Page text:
International Relations Theory Today
This book starts from the premise that international relations theory is going through major changes. It deals both with the impact of a changing world on our thinking and also reflects the wider intellectual turmoil that is currently facing the social sciences and the humanities.
- Paperback | 384 pages
- 152 x 224 x 28mm | 580.61g
- 27 Feb 1995
- Polity Press
- Oxford, United Kingdom
a A state--of--the--art textbook on International Relations theory and its various paradigms. All the major themes of IR theory are covered by renowned specialists.a NOD and Conversion a These essays by mainly American and British scholars are a handy introduction to the ever more popular discipline known as IR: international relations.a Economist Review a Excellent book ... the more books like this we have the more likely it is that the issues themselves will get the discussion they need.a Political Studies
Back cover copy
"International Relations Theory Today" starts from the premise that international theory is going through major changes. Gone is the old sense of a self-contained discipline, united around the problems of war and peace, and dominated by a realist view of the world. Since the mid-1970s, international theory has been marked by major debates which question the very existence of a separate and contained world of international relations; this implies that the discipline of international theory has to reconsider its assumptions and its theories. This book deals both with the impact of a changing world on our thinking and also reflects the wider intellectual turmoil that is currently facing the social sciences and the humanities. Each of the chapters has been written by a prominent international relations theorist. There is no orthodoxy amongst the contributors, and the reader will find a range of theories and positions in this book. What all contributors have in common, however, is a concern with the current state of international theory and an interest in exploring some of the major questions on its agenda. This book will be essential reading for second-year students and above in the fields of international relations, global politics and political sociology.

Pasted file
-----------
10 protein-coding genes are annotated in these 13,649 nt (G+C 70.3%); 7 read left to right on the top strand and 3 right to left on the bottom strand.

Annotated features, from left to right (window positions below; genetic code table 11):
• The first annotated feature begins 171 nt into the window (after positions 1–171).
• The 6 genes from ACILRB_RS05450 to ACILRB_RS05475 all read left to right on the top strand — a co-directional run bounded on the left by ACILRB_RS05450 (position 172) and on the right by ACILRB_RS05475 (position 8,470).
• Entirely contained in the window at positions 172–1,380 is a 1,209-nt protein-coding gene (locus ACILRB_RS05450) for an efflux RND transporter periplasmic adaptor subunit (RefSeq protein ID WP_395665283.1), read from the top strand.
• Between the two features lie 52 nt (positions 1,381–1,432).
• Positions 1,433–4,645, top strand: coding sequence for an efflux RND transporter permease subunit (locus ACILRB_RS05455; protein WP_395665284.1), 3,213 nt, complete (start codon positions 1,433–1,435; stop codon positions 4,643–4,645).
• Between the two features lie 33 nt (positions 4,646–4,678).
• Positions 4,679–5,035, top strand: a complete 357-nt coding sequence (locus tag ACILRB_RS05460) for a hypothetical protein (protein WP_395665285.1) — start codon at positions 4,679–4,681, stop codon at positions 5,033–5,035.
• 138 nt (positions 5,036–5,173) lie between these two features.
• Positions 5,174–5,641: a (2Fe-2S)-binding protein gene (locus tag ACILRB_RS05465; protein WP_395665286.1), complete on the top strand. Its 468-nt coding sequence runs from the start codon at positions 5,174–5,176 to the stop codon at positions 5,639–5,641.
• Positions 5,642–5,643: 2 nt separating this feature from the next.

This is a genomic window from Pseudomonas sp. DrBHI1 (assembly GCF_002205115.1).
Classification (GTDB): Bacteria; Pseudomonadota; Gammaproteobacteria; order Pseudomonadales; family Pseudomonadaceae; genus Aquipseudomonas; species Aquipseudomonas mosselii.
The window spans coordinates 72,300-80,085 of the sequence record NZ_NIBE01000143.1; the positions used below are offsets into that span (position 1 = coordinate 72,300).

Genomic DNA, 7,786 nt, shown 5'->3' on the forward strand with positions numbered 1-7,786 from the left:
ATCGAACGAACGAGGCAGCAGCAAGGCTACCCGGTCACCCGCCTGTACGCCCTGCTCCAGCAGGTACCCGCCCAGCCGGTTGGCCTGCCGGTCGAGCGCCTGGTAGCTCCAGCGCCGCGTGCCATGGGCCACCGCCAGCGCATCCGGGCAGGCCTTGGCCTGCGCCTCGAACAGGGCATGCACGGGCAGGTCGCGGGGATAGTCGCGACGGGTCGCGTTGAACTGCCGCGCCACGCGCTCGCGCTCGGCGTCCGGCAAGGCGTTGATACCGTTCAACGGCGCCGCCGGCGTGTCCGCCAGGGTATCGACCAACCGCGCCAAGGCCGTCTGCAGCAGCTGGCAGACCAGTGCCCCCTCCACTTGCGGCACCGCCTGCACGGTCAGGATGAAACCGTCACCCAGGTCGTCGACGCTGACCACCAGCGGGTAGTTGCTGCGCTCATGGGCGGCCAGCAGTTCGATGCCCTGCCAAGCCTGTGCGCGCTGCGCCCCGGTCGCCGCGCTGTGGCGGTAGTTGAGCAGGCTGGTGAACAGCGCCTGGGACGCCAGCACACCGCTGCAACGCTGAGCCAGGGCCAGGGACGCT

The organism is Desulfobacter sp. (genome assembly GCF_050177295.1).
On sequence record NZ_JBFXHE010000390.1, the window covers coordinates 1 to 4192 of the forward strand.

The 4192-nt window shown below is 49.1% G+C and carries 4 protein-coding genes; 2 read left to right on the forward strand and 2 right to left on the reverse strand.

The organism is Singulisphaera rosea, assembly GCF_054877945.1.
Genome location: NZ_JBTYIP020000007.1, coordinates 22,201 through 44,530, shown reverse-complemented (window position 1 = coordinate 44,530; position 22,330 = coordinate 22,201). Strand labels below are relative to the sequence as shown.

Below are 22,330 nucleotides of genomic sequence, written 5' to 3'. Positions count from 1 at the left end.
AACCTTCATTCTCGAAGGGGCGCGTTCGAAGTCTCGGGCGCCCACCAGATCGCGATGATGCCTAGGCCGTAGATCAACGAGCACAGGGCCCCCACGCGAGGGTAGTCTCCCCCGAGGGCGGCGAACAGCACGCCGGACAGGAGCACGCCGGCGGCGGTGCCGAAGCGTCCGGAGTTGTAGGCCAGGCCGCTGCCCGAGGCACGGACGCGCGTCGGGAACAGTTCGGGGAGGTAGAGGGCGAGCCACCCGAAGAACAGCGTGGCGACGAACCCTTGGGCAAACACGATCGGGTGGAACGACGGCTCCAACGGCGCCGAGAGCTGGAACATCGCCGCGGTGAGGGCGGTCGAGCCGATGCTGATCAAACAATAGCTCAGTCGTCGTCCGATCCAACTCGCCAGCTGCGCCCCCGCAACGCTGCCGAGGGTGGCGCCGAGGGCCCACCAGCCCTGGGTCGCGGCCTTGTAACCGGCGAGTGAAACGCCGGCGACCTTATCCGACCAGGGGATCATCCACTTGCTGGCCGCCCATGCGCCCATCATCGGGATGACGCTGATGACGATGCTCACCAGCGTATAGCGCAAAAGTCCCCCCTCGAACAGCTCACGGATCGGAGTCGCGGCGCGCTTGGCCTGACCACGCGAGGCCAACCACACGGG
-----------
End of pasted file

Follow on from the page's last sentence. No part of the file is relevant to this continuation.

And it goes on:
Table of contents
The Contributors. Preface. 1. Self--Images of a Discipline: a Genealogy of International Relations Theory: Steve Smith. 2. The End of the Cold War and International Relations: Some Analytic and Theoretical Conclusions: Fred Halliday. 3. International Relations and the Triumph of Capitalism: Richard Little. 4. International Political Theory and the Idea of World Community: Chris Brown. 5. The Political Theory of International Society: Robert H Jackson. 6. International Political Theory and the Global Environment: Andrew Hurrell. 7. Political Economy and International Relations: Susan Strange. 8. Re--Visioning Security: J. Ann Tickner. 9. The Level of Analysis Problem in International Relations Reconsidered: Barry Buzan. 10. The Post--Positivist Debate: Reconstructing Scientific Enquiry and International Relations Theory After Enlightenmenta s Fall: John A Vasquez. 11. Neo--realism in Theory and Practice: Andrew Linklater. 12. International Politics and Political Theory: Jean Bethke Elshtain. 13. Questions about Identity in International Relations: Marysia Zalewski and Cynthia Enloe. 14. International Relations and the Concept of the Political: R B J Walker. 15. Dare not to Know. International Relations Theory versus the Future: Ken Booth. Index.